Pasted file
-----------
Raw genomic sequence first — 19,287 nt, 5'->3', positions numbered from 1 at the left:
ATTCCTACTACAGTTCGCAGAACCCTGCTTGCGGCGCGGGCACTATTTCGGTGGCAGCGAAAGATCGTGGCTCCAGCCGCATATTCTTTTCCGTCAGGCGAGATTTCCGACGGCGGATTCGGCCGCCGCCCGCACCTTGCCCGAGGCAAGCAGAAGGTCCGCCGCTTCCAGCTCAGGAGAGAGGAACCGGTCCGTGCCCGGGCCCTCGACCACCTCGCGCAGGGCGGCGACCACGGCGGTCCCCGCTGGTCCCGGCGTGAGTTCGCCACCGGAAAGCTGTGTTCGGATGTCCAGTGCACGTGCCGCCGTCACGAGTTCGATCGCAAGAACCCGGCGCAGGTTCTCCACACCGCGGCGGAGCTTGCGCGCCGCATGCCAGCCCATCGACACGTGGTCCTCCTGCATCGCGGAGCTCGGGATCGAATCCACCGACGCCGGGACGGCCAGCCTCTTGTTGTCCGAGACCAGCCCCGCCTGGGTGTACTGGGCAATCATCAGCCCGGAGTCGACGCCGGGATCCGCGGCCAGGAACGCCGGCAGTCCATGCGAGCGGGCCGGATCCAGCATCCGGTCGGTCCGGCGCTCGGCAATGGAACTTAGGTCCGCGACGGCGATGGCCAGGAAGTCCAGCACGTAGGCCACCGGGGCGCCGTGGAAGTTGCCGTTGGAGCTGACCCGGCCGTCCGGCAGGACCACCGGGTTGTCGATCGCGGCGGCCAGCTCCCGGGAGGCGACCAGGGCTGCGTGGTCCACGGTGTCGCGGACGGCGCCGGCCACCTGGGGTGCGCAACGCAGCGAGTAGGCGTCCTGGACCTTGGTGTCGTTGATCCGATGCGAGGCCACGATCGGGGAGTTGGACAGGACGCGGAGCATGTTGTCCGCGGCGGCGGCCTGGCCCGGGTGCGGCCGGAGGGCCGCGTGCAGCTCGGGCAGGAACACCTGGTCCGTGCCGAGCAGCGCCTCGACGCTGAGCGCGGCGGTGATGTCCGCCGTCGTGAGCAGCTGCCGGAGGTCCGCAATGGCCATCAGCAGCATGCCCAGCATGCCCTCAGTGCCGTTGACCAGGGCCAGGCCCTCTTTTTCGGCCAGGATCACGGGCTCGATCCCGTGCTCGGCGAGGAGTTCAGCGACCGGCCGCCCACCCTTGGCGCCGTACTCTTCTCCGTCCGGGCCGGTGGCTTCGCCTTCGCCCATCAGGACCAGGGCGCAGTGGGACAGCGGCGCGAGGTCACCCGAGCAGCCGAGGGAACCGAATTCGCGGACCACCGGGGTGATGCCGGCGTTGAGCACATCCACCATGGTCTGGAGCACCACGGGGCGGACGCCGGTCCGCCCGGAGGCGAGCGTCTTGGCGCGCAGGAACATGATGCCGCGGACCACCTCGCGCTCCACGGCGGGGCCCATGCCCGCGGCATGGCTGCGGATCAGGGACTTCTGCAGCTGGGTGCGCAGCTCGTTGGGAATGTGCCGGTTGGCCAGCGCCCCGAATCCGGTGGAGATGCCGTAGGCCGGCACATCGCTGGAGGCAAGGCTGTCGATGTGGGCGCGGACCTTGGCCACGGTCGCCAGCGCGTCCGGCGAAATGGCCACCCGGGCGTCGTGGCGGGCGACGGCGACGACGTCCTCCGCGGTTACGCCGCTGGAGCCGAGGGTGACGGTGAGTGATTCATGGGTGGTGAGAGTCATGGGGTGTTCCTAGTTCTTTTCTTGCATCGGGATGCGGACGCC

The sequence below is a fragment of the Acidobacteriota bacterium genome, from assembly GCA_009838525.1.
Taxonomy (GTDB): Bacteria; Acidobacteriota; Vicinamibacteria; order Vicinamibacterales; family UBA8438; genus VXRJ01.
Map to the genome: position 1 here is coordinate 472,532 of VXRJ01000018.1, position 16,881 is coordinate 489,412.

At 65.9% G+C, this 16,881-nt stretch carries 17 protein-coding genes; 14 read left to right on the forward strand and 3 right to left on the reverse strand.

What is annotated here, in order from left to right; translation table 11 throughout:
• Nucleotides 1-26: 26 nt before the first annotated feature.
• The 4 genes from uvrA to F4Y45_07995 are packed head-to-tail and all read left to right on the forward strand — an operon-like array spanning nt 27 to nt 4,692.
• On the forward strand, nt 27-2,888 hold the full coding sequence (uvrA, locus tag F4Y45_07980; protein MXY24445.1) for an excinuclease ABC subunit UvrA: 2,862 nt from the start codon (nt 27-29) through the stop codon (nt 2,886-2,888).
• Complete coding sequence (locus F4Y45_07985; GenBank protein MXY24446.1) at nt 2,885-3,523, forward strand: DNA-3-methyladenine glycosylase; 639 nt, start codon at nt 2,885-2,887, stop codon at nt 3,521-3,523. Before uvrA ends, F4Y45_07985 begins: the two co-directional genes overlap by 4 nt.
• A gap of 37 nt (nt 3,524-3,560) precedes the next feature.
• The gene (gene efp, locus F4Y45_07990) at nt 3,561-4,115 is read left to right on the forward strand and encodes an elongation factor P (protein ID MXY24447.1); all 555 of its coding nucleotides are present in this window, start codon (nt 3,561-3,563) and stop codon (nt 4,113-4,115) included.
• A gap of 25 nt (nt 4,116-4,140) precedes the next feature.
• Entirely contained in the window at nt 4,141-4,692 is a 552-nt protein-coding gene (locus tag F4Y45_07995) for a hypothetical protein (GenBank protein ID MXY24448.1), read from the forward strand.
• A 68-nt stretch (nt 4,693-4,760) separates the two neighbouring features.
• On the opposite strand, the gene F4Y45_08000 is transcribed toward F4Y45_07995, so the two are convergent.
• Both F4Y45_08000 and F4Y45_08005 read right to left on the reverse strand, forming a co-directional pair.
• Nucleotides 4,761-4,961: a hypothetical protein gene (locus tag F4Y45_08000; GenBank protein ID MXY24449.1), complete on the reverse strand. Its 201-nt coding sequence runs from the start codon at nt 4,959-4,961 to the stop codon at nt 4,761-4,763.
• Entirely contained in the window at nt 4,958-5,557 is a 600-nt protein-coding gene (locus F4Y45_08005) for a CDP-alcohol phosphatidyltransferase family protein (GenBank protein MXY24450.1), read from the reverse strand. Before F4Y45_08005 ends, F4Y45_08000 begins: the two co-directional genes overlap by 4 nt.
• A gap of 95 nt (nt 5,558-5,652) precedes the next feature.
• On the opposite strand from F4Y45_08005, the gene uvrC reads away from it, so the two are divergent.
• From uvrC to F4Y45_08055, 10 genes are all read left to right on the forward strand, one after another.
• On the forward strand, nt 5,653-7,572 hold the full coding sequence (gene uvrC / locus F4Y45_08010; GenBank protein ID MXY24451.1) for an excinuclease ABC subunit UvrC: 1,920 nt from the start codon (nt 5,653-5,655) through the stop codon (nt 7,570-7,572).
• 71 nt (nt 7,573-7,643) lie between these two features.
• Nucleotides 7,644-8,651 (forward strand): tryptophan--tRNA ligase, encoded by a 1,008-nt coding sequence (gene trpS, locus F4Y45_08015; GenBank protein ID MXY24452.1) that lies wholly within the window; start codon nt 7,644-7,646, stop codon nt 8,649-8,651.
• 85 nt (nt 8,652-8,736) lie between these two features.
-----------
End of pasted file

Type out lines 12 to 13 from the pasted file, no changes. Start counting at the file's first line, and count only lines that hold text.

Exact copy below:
• A gap of 37 nt (nt 3,524-3,560) precedes the next feature.
• The gene (gene efp, locus F4Y45_07990) at nt 3,561-4,115 is read left to right on the forward strand and encodes an elongation factor P (protein ID MXY24447.1); all 555 of its coding nucleotides are present in this window, start codon (nt 3,561-3,563) and stop codon (nt 4,113-4,115) included.